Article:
Most Ticks are minute to small (e.g. 0.08–1.00 millimetre or 0.0031–0.039 inch), but the largest Acari (some ticks and red velvet mites) may reach lengths of 10–20 millimetres (0.39–0.79 in). It is estimated that over 50,000 species have been described (as of 1999) and that a million or more species are currently living.
Ticks feed on the blood of mammals and occasionally reptiles. They latch on to their host by cutting in to the top layer of skin and using a natural anticoagulant to stop the bleeding. Ticks bury their head inside the wound and feed on the host.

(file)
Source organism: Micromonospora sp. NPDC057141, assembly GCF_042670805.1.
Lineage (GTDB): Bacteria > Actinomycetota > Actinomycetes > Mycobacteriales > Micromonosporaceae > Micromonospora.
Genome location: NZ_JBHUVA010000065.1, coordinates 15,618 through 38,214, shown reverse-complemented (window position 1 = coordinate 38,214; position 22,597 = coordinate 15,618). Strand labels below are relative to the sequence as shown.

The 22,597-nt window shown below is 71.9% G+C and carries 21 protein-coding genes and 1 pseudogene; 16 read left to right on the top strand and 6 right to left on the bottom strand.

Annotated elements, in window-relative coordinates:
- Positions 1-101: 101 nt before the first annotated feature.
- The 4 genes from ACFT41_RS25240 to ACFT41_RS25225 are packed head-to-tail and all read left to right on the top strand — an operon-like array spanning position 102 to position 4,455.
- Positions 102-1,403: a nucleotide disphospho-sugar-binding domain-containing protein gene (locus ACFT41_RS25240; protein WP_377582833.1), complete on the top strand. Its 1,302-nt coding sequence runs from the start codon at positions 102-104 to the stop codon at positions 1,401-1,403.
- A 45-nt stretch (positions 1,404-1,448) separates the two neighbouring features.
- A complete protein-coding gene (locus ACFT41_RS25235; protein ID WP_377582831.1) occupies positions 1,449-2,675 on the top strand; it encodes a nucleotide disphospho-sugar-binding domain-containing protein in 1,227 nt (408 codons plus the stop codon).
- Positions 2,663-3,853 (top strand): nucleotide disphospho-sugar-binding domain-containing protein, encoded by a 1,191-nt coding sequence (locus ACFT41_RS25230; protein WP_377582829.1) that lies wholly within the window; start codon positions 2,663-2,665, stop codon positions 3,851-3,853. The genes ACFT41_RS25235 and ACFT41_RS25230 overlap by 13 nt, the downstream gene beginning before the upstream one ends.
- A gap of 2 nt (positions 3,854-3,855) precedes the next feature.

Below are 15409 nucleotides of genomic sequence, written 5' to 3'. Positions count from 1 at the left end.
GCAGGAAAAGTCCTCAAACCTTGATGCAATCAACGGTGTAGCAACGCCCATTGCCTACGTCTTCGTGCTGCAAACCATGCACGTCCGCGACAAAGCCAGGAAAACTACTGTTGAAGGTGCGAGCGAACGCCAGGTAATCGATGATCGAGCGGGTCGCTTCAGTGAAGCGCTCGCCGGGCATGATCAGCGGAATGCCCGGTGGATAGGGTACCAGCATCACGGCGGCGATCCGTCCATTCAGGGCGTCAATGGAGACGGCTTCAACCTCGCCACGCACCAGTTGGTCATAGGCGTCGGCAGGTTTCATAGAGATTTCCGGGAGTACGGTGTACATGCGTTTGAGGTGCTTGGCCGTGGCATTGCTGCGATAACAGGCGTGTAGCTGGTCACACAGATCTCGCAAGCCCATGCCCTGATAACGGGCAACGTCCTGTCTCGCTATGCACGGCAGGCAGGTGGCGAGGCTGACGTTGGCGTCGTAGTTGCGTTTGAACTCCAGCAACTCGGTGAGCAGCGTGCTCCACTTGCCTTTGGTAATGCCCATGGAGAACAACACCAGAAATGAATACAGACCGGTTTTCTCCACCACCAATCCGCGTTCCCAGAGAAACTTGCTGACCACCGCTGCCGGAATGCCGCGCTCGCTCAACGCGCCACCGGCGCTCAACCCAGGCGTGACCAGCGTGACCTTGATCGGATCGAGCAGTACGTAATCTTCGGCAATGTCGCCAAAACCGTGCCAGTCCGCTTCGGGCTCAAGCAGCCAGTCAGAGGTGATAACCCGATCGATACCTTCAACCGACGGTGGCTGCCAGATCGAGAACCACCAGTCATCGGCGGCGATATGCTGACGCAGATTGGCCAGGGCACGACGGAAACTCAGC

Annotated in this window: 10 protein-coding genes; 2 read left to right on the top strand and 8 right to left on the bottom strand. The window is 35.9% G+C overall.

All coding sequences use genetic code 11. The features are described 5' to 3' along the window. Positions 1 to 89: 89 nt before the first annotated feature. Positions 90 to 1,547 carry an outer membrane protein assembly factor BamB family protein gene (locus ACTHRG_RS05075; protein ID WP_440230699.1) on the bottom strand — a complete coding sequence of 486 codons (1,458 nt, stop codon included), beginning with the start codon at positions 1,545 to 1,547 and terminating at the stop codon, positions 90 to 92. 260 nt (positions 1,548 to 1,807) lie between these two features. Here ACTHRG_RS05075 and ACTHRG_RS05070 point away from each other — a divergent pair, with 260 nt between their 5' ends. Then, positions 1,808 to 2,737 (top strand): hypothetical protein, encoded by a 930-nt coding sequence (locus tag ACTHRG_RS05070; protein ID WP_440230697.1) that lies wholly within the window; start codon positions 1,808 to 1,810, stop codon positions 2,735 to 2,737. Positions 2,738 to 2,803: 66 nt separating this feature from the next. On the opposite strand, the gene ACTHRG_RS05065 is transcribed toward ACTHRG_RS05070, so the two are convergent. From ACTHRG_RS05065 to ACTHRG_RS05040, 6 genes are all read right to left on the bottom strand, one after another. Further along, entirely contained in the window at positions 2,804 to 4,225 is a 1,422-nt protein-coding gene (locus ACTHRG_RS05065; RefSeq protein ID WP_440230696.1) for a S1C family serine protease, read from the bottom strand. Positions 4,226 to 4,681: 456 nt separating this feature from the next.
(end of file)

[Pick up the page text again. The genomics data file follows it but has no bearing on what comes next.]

Ticks have been known to carry Lyme disease, Q fever, Colorado tick fever, tularemia, tick-borne relapsing fever, babesiosis, ehrlichiosis and tick-borne meningoencephalitis, as well as bovine anaplasmosis.